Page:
Courts of Appeals continue notes
Lower courts have been listening. Even before Goldman Sachs and TransUnion, evidence relevant to both class-certification and merits issues has been required to be considered at the class-certification stage, including the issue of class members’ harm (or lack thereof):
- Olean Wholesale Grocery Coop., Inc. v. Bumble Bee Foods LLC, — F.3d —, No. 19-56514, 2021 WL 1257845 (9th Cir. Apr. 6, 2021):26 The Ninth Circuit reversed the district court’s order certifying classes alleging a price-fixing conspiracy by producers of packaged tuna.27 Considering whether the district court erred in not resolving conflicting expert evidence concerning the number of unharmed plaintiffs in the classes, the Ninth Circuit held that “[c]ourts must resolve all factual and legal disputes relevant to class certification, even if doing so overlaps with the merits.”28 Faced with defendants’ expert evidence that 28% of the class was unharmed and plaintiffs’ expert evidence placing that figure at 5.5% , the Ninth Circuit directed the district court to resolve the dispute given its relevance to the class-certification analysis.29 Specifically, “[i]f injury cannot be proved or disproved through common evidence, then individual trials are necessary to establish whether a particular class member suffered harm from the alleged misconduct and class treatment under Rule 23 is accordingly inappropriate.”30 Without resolving the precise percentage of unharmed class members that would defeat predominance, the court held that it must be de minimis––the outer limits of which is 5–6% ––and that 28% would unquestionably defeat predominance.31
- In re Rail Freight Fuel Surcharge Antitrust Litig. – MDL No. 1869, 934 F.3d 619 (D.C. Cir. 2019): The D.C. Circuit affirmed the district court’s denial of class certification in putative class actions alleging price fixing.32 Plaintiffs’ damages model indicated that “2,037 members of the proposed class––or 12.7 percent––suffered … no injury from any conspiracy.”33 Noting that the available reported cases “suggest that 5% to 6% constitutes the outer limits of a de minimis number” when considering the number of unharmed plaintiffs that can exist in a certified class consistent with Rule 23, the court held that the presence of 12.7% unharmed class members––“more than twice the approximate upper bound”––defeated predominance.34
- In re Asacol Antitrust Litig., 907 F.3d 42 (1st Cir. 2018): The First Circuit reversed the district court’s class-certification order in a case by union-sponsored benefit plans against drug manufacturers making antitrust allegations.35 At the class-certification stage, the district court found that “somewhere around 10% of the class members” were uninjured.36 Given that the district court’s class-certification order presumed that the defendant would be precluded from challenging the claims of these unharmed class members, the Second Circuit reversed.37
- Halvorson v. Auto-Owners Ins. Co., 718 F.3d 773 (8th Cir. 2013): The Eighth Circuit reversed the district court’s class-certification order establishing a class of insureds alleging breach of contract and bad faith.38 The court held that “individual inquiries” would be necessary to determine which class members were uninjured that would “overwhelm questions common to the class,” thereby making certification improper.39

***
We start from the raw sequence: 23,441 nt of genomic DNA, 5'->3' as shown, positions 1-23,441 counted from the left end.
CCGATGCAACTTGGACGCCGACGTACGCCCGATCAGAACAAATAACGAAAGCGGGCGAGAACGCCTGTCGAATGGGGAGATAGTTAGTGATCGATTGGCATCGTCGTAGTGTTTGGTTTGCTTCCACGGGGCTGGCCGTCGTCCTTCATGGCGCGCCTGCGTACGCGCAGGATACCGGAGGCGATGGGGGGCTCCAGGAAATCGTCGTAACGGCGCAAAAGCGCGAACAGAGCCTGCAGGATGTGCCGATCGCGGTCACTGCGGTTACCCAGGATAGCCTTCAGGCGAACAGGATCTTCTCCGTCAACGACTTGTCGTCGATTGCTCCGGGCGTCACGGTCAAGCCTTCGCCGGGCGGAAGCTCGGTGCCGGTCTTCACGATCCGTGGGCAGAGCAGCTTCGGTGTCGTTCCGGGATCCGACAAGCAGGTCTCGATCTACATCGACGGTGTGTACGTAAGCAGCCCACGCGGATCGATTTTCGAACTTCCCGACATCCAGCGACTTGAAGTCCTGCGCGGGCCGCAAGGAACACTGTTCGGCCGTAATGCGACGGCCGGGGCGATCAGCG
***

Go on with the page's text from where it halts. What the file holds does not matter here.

- In re Hydrogen Peroxide Antitrust Litig., 552 F.3d 305 (3d Cir. 2008): The Third Circuit vacated the district court’s class-certification order alleging a horizontal price-fixing conspiracy.40 The court held that plaintiffs’ burden at the class-certification stage “is to demonstrate that the element of antitrust impact is capable of proof at trial through evidence that is common to the class rather than individual to its members,” and that “a district court errs as a matter of law when it fails to resolve a genuine legal or factual dispute relevant to determining the requirements.”41 Since “the District Court apparently believed it was barred from resolving disputes between the plaintiffs’ and defendants’ experts,” the Third Circuit vacated the class-certification order.42
- Bell Atl. Corp. v. AT&T Corp., 339 F.3d 294 (5th Cir. 2003): The Fifth Circuit affirmed the district court’s denial of class certification to a putative class alleging antitrust violations.43 The Fifth Circuit held “that where fact of damage cannot be established for every class member through proof common to the class, the need to establish antitrust liability for individual class members defeats Rule 23(b)(3) predominance” and that plaintiffs’ proffered damages model could not reliably identify which class members, if any, were injured.44
The question of what stage(s) and context a defendant facing class allegations might deploy evidence of unharmed class members will be specific to the particular case. But what is clear following the Supreme Court’s decisions in Goldman Sachs and TransUnion, is that a putative class cacophony of harmed and unharmed individuals will face significant impediments to establishing standing and predominance under Rule 23.